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Older woman doing ballet with instructor.

It's high time to change the negative public image of later life

Old age is often portrayed as a negative experience, especially in the media.

In this guest article, blogger Grandma Williams asks whether we need to reconsider the way we talk about and think about later life.

The public image of later life is negative and seriously wrong.

But who is responsible for correcting it? Who is responsible for creating a more positive one?  

Anyone? I doubt it. And it is needed. Badly. Time for a campaign? Time to ask the important question:  

'Why is there no national push, no PR, emphasising and celebrating the success we have achieved – an extra 10 bonus years of happy active life for the majority of us?'  

The media, and sadly some charities and the NHS, are only interested in doom, gloom and problems. But the negative image this promulgates is of no help to anyone else. Indeed, it has serious adverse effects on the public image of later years and a depressive effect on older people themselves.

Where is the cash – and the will – for promoting the positive view of old age?  

The current doom and gloom image of old age is wrong. Yet it is regularly promoted. Plagues of Alzheimer’s, dementia, bed blockers and lonely oldies grab the headlines and fill the media columns. 

Sadly, some of the worst PR for this sad side comes from the very people who are trying to help: caring charities and the NHS itself. Perhaps it is not in their interest to promote good news, particularly if it may affect their financial income. 

The result? Old age is something to be feared. Old people are seen as burdens, and if you are old you are made to feel stigmatised. Business ignores us. 

But it isn’t correct, is it? The majority of older people are happier than they have ever been. Rusty knees, new hips, deaf aids and cataracts are taken in their stride and life continues very enjoyably. Families, friends, new interests, volunteering, caring, grandchildren, even new romances, fill the days. Indeed, most of us feel very lucky. We made it! And we have now been given bonus time.  

Why, why, why, is this not being said? It is a great achievement! We should be crowing about it. When I talk or write about the joy of later years it is received with bemusement, as something unusual. 

In today’s world, a long life with many happy serene years are a new gift to us all. 

Imagine if we had posters with smiling people welcoming old age, looking forward to a special time of life. Hard earned, happy years for all of us to enjoy.  


Imagine if we had posters with smiling people welcoming old age, looking forward to a special time of life. Hard earned, happy years for all of us to enjoy.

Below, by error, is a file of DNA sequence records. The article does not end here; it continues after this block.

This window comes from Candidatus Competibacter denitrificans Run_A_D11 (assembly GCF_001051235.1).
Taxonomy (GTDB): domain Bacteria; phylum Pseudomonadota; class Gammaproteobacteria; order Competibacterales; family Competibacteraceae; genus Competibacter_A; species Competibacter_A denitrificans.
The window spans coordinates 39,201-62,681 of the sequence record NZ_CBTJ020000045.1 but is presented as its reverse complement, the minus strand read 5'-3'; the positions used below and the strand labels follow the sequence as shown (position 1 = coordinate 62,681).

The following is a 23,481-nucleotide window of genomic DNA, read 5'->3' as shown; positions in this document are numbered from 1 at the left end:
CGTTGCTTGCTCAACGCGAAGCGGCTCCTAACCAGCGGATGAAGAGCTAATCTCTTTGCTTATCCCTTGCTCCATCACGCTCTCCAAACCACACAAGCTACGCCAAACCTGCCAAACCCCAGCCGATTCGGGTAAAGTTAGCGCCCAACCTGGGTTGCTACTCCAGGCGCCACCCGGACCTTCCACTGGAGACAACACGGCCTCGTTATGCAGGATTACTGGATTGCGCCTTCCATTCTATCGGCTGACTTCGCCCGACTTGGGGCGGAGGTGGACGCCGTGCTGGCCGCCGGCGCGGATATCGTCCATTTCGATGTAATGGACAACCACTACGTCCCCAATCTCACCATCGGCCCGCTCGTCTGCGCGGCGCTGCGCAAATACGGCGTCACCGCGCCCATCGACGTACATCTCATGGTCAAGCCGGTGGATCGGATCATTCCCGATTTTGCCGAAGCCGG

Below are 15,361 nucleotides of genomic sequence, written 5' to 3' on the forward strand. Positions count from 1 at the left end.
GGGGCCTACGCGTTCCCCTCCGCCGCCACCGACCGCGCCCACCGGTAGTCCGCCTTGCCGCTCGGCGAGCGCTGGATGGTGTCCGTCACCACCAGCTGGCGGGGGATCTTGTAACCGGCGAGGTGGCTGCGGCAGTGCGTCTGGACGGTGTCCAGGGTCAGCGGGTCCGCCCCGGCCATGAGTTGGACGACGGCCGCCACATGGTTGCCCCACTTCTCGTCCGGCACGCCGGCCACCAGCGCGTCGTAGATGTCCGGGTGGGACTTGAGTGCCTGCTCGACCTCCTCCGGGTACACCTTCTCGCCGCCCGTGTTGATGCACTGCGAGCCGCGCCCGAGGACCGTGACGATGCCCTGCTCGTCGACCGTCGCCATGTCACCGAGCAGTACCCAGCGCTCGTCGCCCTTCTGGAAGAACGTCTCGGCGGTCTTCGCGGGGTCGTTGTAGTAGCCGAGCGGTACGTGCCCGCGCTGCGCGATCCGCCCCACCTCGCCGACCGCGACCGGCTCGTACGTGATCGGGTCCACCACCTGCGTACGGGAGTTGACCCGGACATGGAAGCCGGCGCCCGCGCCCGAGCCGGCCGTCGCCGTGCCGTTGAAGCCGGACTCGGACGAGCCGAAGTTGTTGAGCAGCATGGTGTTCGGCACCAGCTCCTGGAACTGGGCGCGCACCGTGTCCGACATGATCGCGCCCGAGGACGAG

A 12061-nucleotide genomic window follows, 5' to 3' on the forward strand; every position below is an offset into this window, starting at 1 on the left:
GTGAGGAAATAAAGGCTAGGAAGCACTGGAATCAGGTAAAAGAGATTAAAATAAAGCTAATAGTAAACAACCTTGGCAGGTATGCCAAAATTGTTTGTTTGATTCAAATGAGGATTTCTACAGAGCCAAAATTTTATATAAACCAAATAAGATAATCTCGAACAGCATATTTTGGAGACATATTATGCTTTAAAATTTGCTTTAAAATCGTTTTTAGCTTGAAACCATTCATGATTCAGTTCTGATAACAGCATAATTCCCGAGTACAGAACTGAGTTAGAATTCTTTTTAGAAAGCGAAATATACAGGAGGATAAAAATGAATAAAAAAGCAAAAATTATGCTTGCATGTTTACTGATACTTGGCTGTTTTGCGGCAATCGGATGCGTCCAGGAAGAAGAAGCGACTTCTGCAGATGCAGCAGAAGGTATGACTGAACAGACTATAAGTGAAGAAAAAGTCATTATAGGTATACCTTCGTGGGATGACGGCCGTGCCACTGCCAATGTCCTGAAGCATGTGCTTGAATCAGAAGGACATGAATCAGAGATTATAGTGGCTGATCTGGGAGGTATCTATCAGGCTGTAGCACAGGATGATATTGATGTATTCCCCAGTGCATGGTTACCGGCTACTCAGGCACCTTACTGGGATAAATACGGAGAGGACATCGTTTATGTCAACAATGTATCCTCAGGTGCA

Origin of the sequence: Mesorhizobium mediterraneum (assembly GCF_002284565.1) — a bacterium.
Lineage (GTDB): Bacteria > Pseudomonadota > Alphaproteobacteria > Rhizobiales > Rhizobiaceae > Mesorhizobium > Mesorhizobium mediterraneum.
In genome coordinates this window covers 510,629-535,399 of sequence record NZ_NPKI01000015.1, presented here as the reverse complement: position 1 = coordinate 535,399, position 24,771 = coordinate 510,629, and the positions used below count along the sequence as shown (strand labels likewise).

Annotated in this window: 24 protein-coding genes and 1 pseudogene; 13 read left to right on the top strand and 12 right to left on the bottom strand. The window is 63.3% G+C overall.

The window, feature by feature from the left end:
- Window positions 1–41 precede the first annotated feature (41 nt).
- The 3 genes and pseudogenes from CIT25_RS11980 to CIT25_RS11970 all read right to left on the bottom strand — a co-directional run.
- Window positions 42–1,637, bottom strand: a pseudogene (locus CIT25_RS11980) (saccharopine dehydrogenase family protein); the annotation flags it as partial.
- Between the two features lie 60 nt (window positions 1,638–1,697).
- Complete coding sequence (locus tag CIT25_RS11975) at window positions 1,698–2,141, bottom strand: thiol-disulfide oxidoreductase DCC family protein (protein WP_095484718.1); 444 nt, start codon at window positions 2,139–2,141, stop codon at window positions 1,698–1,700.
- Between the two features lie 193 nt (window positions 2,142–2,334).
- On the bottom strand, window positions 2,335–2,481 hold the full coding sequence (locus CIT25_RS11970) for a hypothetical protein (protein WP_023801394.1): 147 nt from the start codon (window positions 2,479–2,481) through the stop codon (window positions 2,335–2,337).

Businesses could take advantage of a huge opportunity 

Suppose, businesses learned to recognise this new and growing active market. If leisure activities, shops, restaurants and hotels seized the chance to cater to us, advertise to us, positively not patronisingly. That age was not seen as a disease to avoid, but a fulfilling life stage for us all. 

You can conceive of all sorts of fun media campaigns alerting everyone to the positives of the third age. Freedom. Serenity. Time to explore whole new worlds, lie back and read or contemplate the delightful nonsenses life has revealed.  

Rust? Yes. And a fair bit of fraying at the edges, but we are a tough lot. We are survivors, we laugh it off. We have made it! Pride. 

A major campaign of this sort would transform us all. Ageing anticipated happily, grey hair welcomed, older people valuing themselves and younger ones maybe realising it is their future too. Could solve many of today’s problems? 

Ageing anticipated happily, grey hair welcomed, older people valuing themselves and younger ones maybe realising it is their future too.

Why isn’t it being done? Why are the negative statistics wheeled out? The sob stories? Why are we not shouting about the great successes we have had in transforming later years? At my birth 83 years ago, someone my age would be blind with cataracts, crippled with arthritic hips and knees, probably semi-paralysed by a stroke and certainly deaf. Me? Here I am, new career as a blogger, remarried at 74 and still travelling the world. Not just me, millions of us. Loving it. 

Whose job should it be to do this sensible PR? Where would the cash and will come from?  

These are important questions. The present media and funding systems do not deal in 'Good news'. Yet it is obvious that it is exactly what we all need to be reminded of. 

This blog is a challenge to all charities, the Government, the NHS and of course the media. Reverse tack please. Accentuate the positive, eliminate the negative and you could well produce some striking results.

Guest blogs do not necessarily represent views of Ageing Better.

Dancers appearing in the photo are members of Sage Dance Company

Photo of Joyce Williams AKA Grandma Williams.
Former Physiotherapist and now blogger on matters of ageing